Gypsy, Roma and Traveller communities have been part of the UK’s regional populations for centuries. Roma communities are documented to have migrated to the UK during the early 15th century and evidence is found among a variety of official legal documentation and formal correspondence. As part of a wider community referred to as Gypsy Roma and Traveller, Roma have often faced hostility and inequality. It may be surprising then to hear that Romany, an unwritten language spoken by Roma communities is used in everyday English. Romany is a language spoken by communities who live largely across Europe.
The Romany language and culture have been associated with central and northern India and inherits a significant part of its linguistic heritage from Sanskrit alongside modern Indian languages such as Hindi, Urdu and Gujarati. In this sense, it is considered the only Indo Aryan-derived European language.
While there are large communities of Romany speakers across Europe and beyond, only a small number of people in the UK speak a fully grammatical version. Within the UK, the majority of speakers use what is referred to as Anglo-Romany. This is a language unique to the Anglo-Roma of the UK and with a historical and linguistic connection to Romany culture. You may be surprised by some of the words that have been incorrectly labelled as colloquial or slang in English, which are in fact words that have crossed over from Anglo-Romany.
Here are six such words including their meaning found in regional dialects in England with their Romany historical links explained.
This is a word considered slang according to many online dictionaries. However, this is actually an Anglo-Romany word used for “money”. The word derives from the European Romany word “vangar” and is a word used for “coal”, having a clear and historical association of value. There are a number of variations used across Anglo-Romany speaking communities for money and these range from “vonga” to “luvna”.
The word “chav” has been popularised as a slur in English to mean a person whose behaviour shows a lack of education or someone having a lower-class status. But the meaning of “chav” or “chavvi” in Anglo-Romany simply means “boy” or “girl” or even just “child”. “chavo” for boy, “chavi” for girl and “chave” meaning children.
This is another word that was brought into mainstream use and is often associated with the comedy character Del Boy in the popular British sitcom Only Fools and Horses. The word “cushty”, sometimes spelled “kushti” in Anglo-Romany is used as an affirmative adjective and means “good” or “fantastic”. The meaning of cushty originates from an older Romany word “kuč”, meaning expensive. Its use in English is most likely linked to dialect mixing of Anglo-Roma communities and east London cockney speakers.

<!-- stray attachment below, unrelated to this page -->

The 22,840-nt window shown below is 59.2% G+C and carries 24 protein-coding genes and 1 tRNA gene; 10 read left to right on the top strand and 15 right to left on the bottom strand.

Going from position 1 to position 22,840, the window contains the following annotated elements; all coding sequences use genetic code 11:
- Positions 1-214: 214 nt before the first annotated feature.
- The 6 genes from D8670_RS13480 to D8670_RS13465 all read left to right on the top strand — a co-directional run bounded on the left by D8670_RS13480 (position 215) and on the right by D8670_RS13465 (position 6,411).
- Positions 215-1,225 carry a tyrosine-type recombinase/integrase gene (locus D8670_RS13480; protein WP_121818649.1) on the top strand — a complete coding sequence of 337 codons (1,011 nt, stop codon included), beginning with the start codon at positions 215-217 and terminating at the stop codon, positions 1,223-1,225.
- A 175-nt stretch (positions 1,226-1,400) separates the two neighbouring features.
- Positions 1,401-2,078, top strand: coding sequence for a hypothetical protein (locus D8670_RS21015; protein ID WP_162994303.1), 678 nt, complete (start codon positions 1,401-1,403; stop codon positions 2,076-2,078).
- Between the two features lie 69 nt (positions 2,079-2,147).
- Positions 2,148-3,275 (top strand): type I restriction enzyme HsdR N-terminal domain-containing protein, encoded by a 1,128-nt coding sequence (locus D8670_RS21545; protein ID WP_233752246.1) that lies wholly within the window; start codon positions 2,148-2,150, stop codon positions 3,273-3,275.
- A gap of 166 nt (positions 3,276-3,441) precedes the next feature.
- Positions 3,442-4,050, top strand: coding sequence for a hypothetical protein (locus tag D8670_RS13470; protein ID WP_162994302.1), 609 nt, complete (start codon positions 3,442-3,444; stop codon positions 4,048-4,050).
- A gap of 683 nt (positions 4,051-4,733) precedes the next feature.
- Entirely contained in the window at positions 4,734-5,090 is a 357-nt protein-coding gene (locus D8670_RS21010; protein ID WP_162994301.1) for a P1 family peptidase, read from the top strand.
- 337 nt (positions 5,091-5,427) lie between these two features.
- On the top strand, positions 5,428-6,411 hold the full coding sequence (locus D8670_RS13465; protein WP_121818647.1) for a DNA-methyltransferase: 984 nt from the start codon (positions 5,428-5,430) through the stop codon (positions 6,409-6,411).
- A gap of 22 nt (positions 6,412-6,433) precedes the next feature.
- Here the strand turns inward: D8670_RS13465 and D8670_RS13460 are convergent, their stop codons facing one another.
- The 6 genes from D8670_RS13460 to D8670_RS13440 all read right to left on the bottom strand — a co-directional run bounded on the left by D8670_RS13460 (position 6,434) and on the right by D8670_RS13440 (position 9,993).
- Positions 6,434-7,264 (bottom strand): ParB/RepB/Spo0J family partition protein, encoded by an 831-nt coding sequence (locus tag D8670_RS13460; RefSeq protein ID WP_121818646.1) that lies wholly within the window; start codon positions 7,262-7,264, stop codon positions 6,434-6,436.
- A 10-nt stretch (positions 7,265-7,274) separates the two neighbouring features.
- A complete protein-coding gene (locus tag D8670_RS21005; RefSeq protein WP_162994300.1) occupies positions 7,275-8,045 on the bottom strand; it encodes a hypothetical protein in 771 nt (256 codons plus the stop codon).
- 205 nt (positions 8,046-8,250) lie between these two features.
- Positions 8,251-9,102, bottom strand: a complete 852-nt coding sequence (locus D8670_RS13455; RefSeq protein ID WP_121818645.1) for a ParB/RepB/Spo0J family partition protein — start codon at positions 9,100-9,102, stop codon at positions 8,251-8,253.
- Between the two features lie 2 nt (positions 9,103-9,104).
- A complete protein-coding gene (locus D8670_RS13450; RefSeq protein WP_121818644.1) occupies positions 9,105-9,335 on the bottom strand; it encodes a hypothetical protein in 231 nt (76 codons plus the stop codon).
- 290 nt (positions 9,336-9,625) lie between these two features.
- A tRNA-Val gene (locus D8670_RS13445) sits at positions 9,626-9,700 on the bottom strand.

According to the online source the urban dictionary the word “chingering” means to caress another person’s chin in a sensual way. This is quite far removed from the meaning of the word chingering used amongst speakers of Anglo-Romany. This word is used to refer to quarrelling or to the act of insulting someone. The word again derives from the Romany words “čhinger” and “čhingerel” meaning to quarrel or shout.
This is perhaps the most well-used example of a Romany word found in everyday English, most typically meaning “friend” in English. This term actually originates from the Romany word “phral” meaning brother. The Anglo-Romany word pal is also used for brother and has been extended and again crossed over through dialect contact over the centuries into everyday English.
The English slang word “peeved” is sometimes used to refer to someone who has drunk too much alcohol and is again derived from a Romany word. The European Romany word “pijav” means “drink” and shows a direct connection with the English slang.
These are only a few examples and words such as “lollipop”, and “doylum” are also words from Anglo-Romany. There are many other words from Anglo-Romany that have been adopted into English, and most likely a regional dialect you know will have some fascinating examples.
Peter Lee, Lecturer in Language and linguistics, Nottingham Trent University
This article is republished from The Conversation under a Creative Commons license. Read the original article.